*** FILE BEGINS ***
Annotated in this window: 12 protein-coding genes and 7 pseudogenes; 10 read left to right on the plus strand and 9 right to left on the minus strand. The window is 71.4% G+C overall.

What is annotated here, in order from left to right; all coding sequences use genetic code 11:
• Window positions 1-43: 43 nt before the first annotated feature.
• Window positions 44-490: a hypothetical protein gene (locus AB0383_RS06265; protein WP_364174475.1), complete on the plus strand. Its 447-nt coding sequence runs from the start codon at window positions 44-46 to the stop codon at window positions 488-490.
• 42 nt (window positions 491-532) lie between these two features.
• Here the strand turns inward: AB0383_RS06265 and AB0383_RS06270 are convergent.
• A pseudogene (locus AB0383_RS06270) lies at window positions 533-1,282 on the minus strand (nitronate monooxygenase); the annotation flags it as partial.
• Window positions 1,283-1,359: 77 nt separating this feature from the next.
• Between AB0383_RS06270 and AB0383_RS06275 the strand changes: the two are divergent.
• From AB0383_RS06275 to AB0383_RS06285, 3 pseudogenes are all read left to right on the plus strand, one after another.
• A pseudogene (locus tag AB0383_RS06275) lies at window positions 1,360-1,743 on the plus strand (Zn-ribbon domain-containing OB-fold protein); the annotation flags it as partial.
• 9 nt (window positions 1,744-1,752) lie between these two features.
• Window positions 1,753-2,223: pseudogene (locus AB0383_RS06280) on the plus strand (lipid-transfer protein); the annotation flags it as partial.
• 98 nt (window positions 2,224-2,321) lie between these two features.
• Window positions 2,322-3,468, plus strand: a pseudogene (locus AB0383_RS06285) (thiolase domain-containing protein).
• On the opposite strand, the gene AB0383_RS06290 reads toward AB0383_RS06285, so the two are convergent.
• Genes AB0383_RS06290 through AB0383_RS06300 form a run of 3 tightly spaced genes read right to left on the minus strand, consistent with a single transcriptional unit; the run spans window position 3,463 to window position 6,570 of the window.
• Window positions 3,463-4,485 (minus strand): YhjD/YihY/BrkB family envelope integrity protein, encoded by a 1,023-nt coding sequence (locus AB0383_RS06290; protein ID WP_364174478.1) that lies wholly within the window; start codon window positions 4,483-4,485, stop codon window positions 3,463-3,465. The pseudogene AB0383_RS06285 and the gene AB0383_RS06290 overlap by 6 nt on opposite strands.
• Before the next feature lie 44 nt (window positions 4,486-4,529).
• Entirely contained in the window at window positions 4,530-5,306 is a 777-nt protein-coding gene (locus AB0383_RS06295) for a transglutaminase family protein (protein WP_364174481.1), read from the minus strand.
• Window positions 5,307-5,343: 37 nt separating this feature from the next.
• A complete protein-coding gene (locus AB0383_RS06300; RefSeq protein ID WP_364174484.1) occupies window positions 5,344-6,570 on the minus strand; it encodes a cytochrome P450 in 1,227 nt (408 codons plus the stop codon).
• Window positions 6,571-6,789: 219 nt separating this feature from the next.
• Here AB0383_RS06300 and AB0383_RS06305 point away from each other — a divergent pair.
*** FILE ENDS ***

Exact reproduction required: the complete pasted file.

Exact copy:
Annotated in this window: 12 protein-coding genes and 7 pseudogenes; 10 read left to right on the plus strand and 9 right to left on the minus strand. The window is 71.4% G+C overall.

What is annotated here, in order from left to right; all coding sequences use genetic code 11:
• Window positions 1-43: 43 nt before the first annotated feature.
• Window positions 44-490: a hypothetical protein gene (locus AB0383_RS06265; protein WP_364174475.1), complete on the plus strand. Its 447-nt coding sequence runs from the start codon at window positions 44-46 to the stop codon at window positions 488-490.
• 42 nt (window positions 491-532) lie between these two features.
• Here the strand turns inward: AB0383_RS06265 and AB0383_RS06270 are convergent.
• A pseudogene (locus AB0383_RS06270) lies at window positions 533-1,282 on the minus strand (nitronate monooxygenase); the annotation flags it as partial.
• Window positions 1,283-1,359: 77 nt separating this feature from the next.
• Between AB0383_RS06270 and AB0383_RS06275 the strand changes: the two are divergent.
• From AB0383_RS06275 to AB0383_RS06285, 3 pseudogenes are all read left to right on the plus strand, one after another.
• A pseudogene (locus tag AB0383_RS06275) lies at window positions 1,360-1,743 on the plus strand (Zn-ribbon domain-containing OB-fold protein); the annotation flags it as partial.
• 9 nt (window positions 1,744-1,752) lie between these two features.
• Window positions 1,753-2,223: pseudogene (locus AB0383_RS06280) on the plus strand (lipid-transfer protein); the annotation flags it as partial.
• 98 nt (window positions 2,224-2,321) lie between these two features.
• Window positions 2,322-3,468, plus strand: a pseudogene (locus AB0383_RS06285) (thiolase domain-containing protein).
• On the opposite strand, the gene AB0383_RS06290 reads toward AB0383_RS06285, so the two are convergent.
• Genes AB0383_RS06290 through AB0383_RS06300 form a run of 3 tightly spaced genes read right to left on the minus strand, consistent with a single transcriptional unit; the run spans window position 3,463 to window position 6,570 of the window.
• Window positions 3,463-4,485 (minus strand): YhjD/YihY/BrkB family envelope integrity protein, encoded by a 1,023-nt coding sequence (locus AB0383_RS06290; protein ID WP_364174478.1) that lies wholly within the window; start codon window positions 4,483-4,485, stop codon window positions 3,463-3,465. The pseudogene AB0383_RS06285 and the gene AB0383_RS06290 overlap by 6 nt on opposite strands.
• Before the next feature lie 44 nt (window positions 4,486-4,529).
• Entirely contained in the window at window positions 4,530-5,306 is a 777-nt protein-coding gene (locus AB0383_RS06295) for a transglutaminase family protein (protein WP_364174481.1), read from the minus strand.
• Window positions 5,307-5,343: 37 nt separating this feature from the next.
• A complete protein-coding gene (locus AB0383_RS06300; RefSeq protein ID WP_364174484.1) occupies window positions 5,344-6,570 on the minus strand; it encodes a cytochrome P450 in 1,227 nt (408 codons plus the stop codon).
• Window positions 6,571-6,789: 219 nt separating this feature from the next.
• Here AB0383_RS06300 and AB0383_RS06305 point away from each other — a divergent pair.